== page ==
The Israel Story in the Bible

It is a recurring deficiency of many Protestant evangelical readings of the biblical narrative that it can be told without the inclusion of Israel at all! An over-individualistic concentration on the Fall… results in a stunted engagement with the biblical text which almost inevitably leads to an interpretation that individual salvation was the whole purpose of God’s creative act. Consequently, we quickly jump from the Fall episode to the coming of the Messiah whose death and resurrection fixes the personal sin question – and hey presto! we’re back on track!… To the contrary it is really only when we get into the Israel story that all our interlocking overtures sound forth with a new vitality and vibrancy, mainly because this story consumes so much of the overall narrative. (Metavista: Bible, Church and Mission in an Age of Imagination (Faith in an Emerging Culture) (Faith in an Emerging Culture) (p.122)

What do you make of this statement? I have to say that I recognise some of my own attitude to the Biblical narrative here; it is oh so easy to leap from the fall to the incarnation and to play down the bits in between. I’m having to rethink a number of my presentations on the nature of the Bible in the light of these thoughts – it’s challenging stuff.

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4 replies on “The Israel Story in the Bible”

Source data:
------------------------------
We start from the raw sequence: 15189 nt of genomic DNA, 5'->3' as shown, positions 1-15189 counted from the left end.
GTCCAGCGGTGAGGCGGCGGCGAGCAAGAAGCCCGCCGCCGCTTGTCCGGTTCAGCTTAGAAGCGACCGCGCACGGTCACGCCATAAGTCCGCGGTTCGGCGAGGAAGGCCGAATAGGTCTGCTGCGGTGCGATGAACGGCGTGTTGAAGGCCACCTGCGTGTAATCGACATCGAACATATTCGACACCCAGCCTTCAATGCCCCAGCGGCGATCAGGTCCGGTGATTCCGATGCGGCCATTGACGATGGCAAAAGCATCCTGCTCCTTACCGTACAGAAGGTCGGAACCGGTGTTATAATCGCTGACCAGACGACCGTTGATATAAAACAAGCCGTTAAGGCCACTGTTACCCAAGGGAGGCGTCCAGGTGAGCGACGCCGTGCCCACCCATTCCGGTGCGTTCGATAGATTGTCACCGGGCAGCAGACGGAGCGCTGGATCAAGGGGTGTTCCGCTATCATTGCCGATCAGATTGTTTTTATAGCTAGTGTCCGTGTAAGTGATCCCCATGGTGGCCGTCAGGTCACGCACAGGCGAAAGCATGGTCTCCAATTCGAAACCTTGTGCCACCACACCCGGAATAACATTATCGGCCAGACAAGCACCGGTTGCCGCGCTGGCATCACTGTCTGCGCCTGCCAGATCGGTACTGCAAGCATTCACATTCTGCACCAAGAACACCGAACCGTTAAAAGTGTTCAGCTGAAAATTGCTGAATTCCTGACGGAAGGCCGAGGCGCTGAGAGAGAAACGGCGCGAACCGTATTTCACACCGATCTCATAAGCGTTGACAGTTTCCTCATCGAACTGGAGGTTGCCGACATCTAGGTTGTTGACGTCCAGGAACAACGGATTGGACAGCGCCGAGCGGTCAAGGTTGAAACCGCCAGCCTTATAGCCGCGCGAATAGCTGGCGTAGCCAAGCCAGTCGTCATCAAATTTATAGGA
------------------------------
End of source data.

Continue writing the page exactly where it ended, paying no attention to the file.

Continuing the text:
Maybe it’s the crowd I’m in with, or just my love of the OT (Hebrew Bible) but honestly, this isn’t one of my blindspots.

What I struggle with is something worse: a far too liberal attitude to morality (possibly).

If the quote in the above post is anything to go by, I’m glad that ‘Bible, Church & Mission In An Age of Imagination’ has been written, though.

Anything that helps us recapture the Story of the Bible (with all the bits that aren’t always fashionable to talk about) has to be a good thing.

Similarly, it doesn’t relate to my experience of church – we get plenty of teaching of/from the Old Testament, and plenty of reminders of the parallels between Israel & us – some of which seem rather far fetched to me. My concern is the debate about the continued role or not of Israel in God’s current / future plans.

“To the contrary it is really only when we get into the Israel story that all our interlocking overtures sound forth with a new vitality and vibrancy, mainly because this story consumes so much of the overall narrative.”

I get that the Israel story is important for setting up the world situation that Jesus came into, plus the pictures of sacrifice and the nation’s failure against God’s standards… but am I missing something else?

I think the thing you are missing, Phil is that the story of Israel has value in and of itself, not just as a precursor to the New Testament. We have huge amounts to learn about how God works with communities and in dealing with societal injustice through the story of Israel: but those questions are off the radar for many Evangelicals.

I would agree with Peter that there is a huge issue about the current place of Israel in God’s plans, but I do fear that we don’t learn enough from the past.

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